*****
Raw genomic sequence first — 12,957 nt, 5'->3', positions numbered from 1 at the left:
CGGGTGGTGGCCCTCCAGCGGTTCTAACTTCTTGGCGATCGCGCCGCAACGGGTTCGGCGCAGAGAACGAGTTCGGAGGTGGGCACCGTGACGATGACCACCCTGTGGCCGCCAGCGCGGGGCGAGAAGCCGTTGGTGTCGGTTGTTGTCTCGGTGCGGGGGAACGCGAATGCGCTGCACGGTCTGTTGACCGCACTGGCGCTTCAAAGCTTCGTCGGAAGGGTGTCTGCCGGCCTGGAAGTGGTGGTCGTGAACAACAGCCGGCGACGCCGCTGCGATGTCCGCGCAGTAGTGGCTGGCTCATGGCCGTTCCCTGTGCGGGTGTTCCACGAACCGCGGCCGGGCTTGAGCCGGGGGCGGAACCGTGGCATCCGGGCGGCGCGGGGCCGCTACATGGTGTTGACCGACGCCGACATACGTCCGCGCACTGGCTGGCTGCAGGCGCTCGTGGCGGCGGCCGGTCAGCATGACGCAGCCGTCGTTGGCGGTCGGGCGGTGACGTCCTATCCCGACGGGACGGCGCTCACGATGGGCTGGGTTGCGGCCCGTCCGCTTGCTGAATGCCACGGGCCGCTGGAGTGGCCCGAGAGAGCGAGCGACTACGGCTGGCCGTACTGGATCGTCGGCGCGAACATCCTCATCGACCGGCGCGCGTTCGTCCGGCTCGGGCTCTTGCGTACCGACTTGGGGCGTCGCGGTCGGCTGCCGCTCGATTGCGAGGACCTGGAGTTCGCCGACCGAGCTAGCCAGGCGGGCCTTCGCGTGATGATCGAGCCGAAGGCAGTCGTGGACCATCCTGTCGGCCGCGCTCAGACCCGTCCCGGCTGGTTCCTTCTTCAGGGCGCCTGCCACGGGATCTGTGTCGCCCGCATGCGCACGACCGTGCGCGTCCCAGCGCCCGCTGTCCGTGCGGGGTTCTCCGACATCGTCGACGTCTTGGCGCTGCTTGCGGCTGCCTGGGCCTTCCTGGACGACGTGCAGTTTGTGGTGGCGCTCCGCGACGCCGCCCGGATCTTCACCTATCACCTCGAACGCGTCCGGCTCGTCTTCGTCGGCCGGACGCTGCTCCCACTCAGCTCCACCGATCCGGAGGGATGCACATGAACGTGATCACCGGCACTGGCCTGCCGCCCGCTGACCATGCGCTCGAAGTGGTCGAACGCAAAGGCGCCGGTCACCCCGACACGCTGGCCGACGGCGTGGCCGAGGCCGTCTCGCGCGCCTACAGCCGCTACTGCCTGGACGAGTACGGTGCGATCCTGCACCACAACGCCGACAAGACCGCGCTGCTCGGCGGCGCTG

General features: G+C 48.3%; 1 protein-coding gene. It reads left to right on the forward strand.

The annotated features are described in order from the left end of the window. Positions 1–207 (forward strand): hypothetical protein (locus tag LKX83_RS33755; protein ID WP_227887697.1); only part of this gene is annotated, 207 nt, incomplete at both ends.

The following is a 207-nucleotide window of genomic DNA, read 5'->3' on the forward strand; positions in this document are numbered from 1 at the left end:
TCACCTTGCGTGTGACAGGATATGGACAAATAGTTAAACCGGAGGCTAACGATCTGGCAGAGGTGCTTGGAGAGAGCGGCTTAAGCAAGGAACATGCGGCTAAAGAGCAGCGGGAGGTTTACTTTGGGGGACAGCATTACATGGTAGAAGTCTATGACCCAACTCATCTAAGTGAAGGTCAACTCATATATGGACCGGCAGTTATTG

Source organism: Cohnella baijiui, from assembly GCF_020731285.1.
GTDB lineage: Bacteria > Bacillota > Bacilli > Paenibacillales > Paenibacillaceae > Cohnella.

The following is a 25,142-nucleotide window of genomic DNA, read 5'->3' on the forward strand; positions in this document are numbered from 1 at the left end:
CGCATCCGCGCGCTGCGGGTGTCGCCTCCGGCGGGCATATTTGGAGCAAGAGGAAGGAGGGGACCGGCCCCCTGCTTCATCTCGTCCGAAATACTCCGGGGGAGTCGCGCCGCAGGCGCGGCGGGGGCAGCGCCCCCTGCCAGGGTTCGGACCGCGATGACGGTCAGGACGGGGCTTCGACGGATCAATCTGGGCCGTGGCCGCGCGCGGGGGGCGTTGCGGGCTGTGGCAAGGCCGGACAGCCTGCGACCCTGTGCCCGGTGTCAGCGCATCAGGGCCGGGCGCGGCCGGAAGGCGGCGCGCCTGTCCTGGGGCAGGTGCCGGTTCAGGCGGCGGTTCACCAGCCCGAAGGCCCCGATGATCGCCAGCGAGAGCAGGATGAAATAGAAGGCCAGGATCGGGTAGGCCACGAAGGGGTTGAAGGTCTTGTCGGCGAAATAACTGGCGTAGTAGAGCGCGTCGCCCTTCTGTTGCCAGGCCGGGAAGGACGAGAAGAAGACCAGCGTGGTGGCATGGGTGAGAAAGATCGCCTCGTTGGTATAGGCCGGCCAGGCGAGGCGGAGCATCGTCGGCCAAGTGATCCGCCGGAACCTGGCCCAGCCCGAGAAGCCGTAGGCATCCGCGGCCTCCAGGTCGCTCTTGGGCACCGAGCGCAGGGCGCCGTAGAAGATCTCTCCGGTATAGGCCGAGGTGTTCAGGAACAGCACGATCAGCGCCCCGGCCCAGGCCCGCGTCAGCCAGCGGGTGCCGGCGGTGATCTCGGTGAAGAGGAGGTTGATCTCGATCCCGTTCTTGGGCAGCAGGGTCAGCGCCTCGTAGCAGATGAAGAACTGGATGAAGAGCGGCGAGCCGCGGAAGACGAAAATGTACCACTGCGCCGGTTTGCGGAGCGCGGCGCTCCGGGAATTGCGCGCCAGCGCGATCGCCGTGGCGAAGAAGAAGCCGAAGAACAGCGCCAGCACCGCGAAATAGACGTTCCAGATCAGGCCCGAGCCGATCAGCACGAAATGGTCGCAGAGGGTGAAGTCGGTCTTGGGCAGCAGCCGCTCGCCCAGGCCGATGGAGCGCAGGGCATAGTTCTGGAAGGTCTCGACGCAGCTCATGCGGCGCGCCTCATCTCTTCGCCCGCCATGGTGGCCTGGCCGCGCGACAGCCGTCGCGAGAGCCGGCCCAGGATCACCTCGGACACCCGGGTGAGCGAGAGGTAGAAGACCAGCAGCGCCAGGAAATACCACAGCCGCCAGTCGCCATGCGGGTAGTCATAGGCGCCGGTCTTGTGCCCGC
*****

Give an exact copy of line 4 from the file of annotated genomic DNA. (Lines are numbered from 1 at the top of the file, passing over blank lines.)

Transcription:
The annotated features are described in order from the left end of the window. Positions 1–207 (forward strand): hypothetical protein (locus tag LKX83_RS33755; protein ID WP_227887697.1); only part of this gene is annotated, 207 nt, incomplete at both ends.